Surflex clutch

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Mar 21, 2006
I have just fitted a clutch rod oil seal (from Norvil) and so used the oportunity to clean the clutch plates and basket. After removing the diaphragm spring I noticed dozens of tiny triangular-shaped bits of hard fibrous material scattered around the basket. I subsequently found these to have come from the friction plates of the Surflex clutch. These plates are fully coated with friction material and the broken triangles had come from the centre of the plates, where they transmit drive to the hub. Friction material in this area plays no part in clutch operation and so I chiselled off all remaining bits from the internal splined areas of the plates, cleaned and degreased everything thoroughly and reassembled.
The clutch action has improved and the tendency to drag slightly when hot has reduced. The clutch operates without slip and is very light to use. Probably others with Surflex clutches have noticed this phenomenon but I thought it worth mentioning.
My clutch was fitted about seven years ago and is still within a few thou of new dimensions but I suspect that a bronze plate clutch might be completely immune to this oddity and less prone to hot drag.
Surflex vs bronze experience from others would be interesting. Cheers.
Surflex plates that have the alum. cores shred the fiction material at the spines. I now buy only the ones with steel cores. Little bits of stuff don't help the clutch.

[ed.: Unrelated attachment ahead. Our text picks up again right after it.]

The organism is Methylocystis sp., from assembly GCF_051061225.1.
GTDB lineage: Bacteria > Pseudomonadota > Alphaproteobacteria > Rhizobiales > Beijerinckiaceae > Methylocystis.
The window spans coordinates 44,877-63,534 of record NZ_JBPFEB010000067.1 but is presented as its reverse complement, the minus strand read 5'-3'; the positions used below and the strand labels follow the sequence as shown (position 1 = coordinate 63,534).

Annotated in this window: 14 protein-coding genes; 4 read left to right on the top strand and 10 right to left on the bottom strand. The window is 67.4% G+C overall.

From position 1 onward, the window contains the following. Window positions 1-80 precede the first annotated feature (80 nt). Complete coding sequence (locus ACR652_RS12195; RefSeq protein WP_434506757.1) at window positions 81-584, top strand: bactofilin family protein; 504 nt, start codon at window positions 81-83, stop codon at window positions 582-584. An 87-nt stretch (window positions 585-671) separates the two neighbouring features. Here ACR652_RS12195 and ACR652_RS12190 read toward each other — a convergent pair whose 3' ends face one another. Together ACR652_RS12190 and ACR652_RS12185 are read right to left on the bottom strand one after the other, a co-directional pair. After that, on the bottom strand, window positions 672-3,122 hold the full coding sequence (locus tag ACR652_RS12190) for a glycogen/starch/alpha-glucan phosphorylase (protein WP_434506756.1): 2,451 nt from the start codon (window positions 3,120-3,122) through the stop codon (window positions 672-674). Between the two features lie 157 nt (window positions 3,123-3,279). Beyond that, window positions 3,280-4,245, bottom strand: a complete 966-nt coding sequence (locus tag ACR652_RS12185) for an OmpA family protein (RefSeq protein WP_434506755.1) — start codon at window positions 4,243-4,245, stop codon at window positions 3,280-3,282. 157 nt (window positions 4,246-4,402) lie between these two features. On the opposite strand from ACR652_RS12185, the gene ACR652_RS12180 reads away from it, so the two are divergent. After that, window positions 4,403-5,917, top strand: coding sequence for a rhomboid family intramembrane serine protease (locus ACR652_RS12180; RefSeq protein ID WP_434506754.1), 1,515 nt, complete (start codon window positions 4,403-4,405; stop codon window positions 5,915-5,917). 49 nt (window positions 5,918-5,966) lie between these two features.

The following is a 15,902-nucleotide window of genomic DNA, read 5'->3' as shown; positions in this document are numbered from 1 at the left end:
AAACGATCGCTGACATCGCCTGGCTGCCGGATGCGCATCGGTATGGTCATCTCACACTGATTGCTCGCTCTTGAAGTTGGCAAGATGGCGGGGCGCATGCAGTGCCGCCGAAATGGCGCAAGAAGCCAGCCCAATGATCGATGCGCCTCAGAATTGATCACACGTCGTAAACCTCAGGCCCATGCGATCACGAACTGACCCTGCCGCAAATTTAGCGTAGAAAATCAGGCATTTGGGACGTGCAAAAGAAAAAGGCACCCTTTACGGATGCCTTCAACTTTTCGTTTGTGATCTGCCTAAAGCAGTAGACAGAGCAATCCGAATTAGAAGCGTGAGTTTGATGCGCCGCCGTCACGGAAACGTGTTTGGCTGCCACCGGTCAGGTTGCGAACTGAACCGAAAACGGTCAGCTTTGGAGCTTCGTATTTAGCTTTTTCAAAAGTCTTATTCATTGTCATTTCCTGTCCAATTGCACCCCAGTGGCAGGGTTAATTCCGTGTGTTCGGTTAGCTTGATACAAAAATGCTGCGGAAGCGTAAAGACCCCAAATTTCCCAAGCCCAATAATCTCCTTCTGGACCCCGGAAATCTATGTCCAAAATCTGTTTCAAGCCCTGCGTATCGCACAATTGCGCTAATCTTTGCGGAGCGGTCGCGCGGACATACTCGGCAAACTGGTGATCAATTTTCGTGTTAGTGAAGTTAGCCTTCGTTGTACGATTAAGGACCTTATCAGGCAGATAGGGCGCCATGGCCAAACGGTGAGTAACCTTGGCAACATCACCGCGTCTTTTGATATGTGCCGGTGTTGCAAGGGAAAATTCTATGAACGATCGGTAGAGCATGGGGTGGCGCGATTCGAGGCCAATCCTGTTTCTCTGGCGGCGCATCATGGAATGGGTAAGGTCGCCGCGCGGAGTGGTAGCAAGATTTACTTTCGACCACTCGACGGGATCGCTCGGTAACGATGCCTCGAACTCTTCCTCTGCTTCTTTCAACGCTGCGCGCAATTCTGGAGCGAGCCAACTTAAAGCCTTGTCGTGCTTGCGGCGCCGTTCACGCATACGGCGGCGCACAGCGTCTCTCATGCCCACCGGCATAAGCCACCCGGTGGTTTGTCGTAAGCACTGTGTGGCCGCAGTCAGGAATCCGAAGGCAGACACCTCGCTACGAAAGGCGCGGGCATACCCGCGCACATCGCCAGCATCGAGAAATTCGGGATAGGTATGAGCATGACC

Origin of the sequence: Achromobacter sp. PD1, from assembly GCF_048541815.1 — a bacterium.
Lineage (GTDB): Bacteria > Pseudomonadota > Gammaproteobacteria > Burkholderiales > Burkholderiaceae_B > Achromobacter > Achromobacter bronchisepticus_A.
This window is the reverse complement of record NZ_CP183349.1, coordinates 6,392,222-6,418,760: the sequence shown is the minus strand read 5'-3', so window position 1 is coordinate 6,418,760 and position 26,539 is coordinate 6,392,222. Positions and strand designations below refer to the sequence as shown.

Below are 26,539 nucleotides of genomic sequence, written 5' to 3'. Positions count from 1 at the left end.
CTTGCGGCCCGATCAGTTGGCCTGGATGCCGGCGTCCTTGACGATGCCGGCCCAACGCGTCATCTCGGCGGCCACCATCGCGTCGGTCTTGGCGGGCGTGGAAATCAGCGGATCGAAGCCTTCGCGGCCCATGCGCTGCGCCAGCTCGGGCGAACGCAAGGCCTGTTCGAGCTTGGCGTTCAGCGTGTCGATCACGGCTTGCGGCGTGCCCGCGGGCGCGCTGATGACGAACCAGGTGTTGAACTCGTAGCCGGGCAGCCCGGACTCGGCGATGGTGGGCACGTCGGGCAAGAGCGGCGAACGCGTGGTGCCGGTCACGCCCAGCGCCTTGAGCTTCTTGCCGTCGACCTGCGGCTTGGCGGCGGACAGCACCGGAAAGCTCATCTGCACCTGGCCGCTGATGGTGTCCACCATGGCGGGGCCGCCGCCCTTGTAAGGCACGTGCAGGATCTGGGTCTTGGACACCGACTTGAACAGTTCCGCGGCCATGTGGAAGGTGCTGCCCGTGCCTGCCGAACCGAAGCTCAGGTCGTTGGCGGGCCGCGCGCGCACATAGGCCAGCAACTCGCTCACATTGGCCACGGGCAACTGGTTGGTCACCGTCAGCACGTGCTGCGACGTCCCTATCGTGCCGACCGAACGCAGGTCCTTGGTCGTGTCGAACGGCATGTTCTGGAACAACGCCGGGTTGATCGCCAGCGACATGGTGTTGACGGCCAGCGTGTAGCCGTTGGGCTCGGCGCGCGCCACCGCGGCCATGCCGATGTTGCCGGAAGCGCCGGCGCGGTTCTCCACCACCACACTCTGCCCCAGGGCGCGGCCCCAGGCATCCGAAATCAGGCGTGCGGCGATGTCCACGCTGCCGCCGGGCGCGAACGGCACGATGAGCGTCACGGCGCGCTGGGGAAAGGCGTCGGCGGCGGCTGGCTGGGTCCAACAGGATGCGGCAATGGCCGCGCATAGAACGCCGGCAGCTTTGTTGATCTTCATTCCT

Mine went the same way after 12,000 miles, just like the link pic from Brit Bike forum but I am quite hard on the clutch. Also have Norvil BD but contrary to what they say that does not cushion the drive train, it's a steel belt with minimal give. You said you removed the triangles from the basket so is there any material left to drive the clutch centre and gearbox? Sounds like there must be some but how much?
Never used the bronze plates so can't comment but steel centres have to be tougher than aluminum.
Thankfully my plates are in much better condition than the picture which Gavin Juice found. The ally cores of my plates still have a good accurate profile to the splines and fit without chatter or play - not worn to points as in the picture. The friction material triangles that had come adrift had fallen off the small inner drive teeth only. They are about 4mm wide. The full anular ring of drive material was unaffected.
I cannot imagine this phenomenon occurring with bronze plates. We certainly don't want debris of any kind in the clutch.
I've had my Surflex plates in for 5 years and they've got to have done 15K. Had the clutch apart last weekend and they came out as they went in like new. Grief, I hope you lot haven't hexed 'em :roll:

I've had my Surflex plates in for 5 years and they've got to have done 15K. Had the clutch apart last weekend and they came out as they went in like new

Me too. I have one set that are at least 10 years old and a second over 5 years. Probably 15K and 3K respectively. Not a mark on them. They are steel plates though. Really smooth action compared to the Barnett I installed last season in the Interstate